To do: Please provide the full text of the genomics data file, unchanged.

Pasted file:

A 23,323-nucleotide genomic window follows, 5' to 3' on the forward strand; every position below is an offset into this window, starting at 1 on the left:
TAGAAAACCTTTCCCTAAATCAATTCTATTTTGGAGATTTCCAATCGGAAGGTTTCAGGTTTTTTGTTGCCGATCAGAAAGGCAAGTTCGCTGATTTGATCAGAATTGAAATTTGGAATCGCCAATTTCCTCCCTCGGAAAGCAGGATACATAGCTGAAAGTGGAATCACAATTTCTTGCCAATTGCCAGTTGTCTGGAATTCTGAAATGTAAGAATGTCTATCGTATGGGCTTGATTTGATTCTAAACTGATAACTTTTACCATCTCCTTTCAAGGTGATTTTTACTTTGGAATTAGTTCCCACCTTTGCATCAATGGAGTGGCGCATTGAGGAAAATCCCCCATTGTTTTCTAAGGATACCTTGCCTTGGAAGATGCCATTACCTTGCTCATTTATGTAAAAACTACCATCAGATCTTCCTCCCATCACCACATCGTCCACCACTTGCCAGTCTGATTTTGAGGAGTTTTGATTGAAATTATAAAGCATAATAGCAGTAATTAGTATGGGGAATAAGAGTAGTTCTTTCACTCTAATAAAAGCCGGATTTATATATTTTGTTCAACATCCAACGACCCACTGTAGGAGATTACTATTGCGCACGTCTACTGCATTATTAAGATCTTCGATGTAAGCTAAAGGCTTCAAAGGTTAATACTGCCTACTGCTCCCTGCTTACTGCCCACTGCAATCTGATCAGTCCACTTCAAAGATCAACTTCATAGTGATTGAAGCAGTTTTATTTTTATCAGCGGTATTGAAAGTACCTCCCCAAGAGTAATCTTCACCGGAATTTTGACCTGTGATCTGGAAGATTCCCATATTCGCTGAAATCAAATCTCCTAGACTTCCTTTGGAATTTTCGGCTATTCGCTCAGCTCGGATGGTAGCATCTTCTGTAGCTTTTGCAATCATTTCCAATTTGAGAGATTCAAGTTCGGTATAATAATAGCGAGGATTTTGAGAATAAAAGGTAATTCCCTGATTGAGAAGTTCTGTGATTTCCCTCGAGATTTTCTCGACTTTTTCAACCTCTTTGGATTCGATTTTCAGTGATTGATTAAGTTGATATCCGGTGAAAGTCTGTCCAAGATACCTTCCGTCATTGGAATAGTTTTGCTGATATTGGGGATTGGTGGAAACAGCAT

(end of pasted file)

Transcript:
A 23,323-nucleotide genomic window follows, 5' to 3' on the forward strand; every position below is an offset into this window, starting at 1 on the left:
TAGAAAACCTTTCCCTAAATCAATTCTATTTTGGAGATTTCCAATCGGAAGGTTTCAGGTTTTTTGTTGCCGATCAGAAAGGCAAGTTCGCTGATTTGATCAGAATTGAAATTTGGAATCGCCAATTTCCTCCCTCGGAAAGCAGGATACATAGCTGAAAGTGGAATCACAATTTCTTGCCAATTGCCAGTTGTCTGGAATTCTGAAATGTAAGAATGTCTATCGTATGGGCTTGATTTGATTCTAAACTGATAACTTTTACCATCTCCTTTCAAGGTGATTTTTACTTTGGAATTAGTTCCCACCTTTGCATCAATGGAGTGGCGCATTGAGGAAAATCCCCCATTGTTTTCTAAGGATACCTTGCCTTGGAAGATGCCATTACCTTGCTCATTTATGTAAAAACTACCATCAGATCTTCCTCCCATCACCACATCGTCCACCACTTGCCAGTCTGATTTTGAGGAGTTTTGATTGAAATTATAAAGCATAATAGCAGTAATTAGTATGGGGAATAAGAGTAGTTCTTTCACTCTAATAAAAGCCGGATTTATATATTTTGTTCAACATCCAACGACCCACTGTAGGAGATTACTATTGCGCACGTCTACTGCATTATTAAGATCTTCGATGTAAGCTAAAGGCTTCAAAGGTTAATACTGCCTACTGCTCCCTGCTTACTGCCCACTGCAATCTGATCAGTCCACTTCAAAGATCAACTTCATAGTGATTGAAGCAGTTTTATTTTTATCAGCGGTATTGAAAGTACCTCCCCAAGAGTAATCTTCACCGGAATTTTGACCTGTGATCTGGAAGATTCCCATATTCGCTGAAATCAAATCTCCTAGACTTCCTTTGGAATTTTCGGCTATTCGCTCAGCTCGGATGGTAGCATCTTCTGTAGCTTTTGCAATCATTTCCAATTTGAGAGATTCAAGTTCGGTATAATAATAGCGAGGATTTTGAGAATAAAAGGTAATTCCCTGATTGAGAAGTTCTGTGATTTCCCTCGAGATTTTCTCGACTTTTTCAACCTCTTTGGATTCGATTTTCAGTGATTGATTAAGTTGATATCCGGTGAAAGTCTGTCCAAGATACCTTCCGTCATTGGAATAGTTTTGCTGATATTGGGGATTGGTGGAAACAGCAT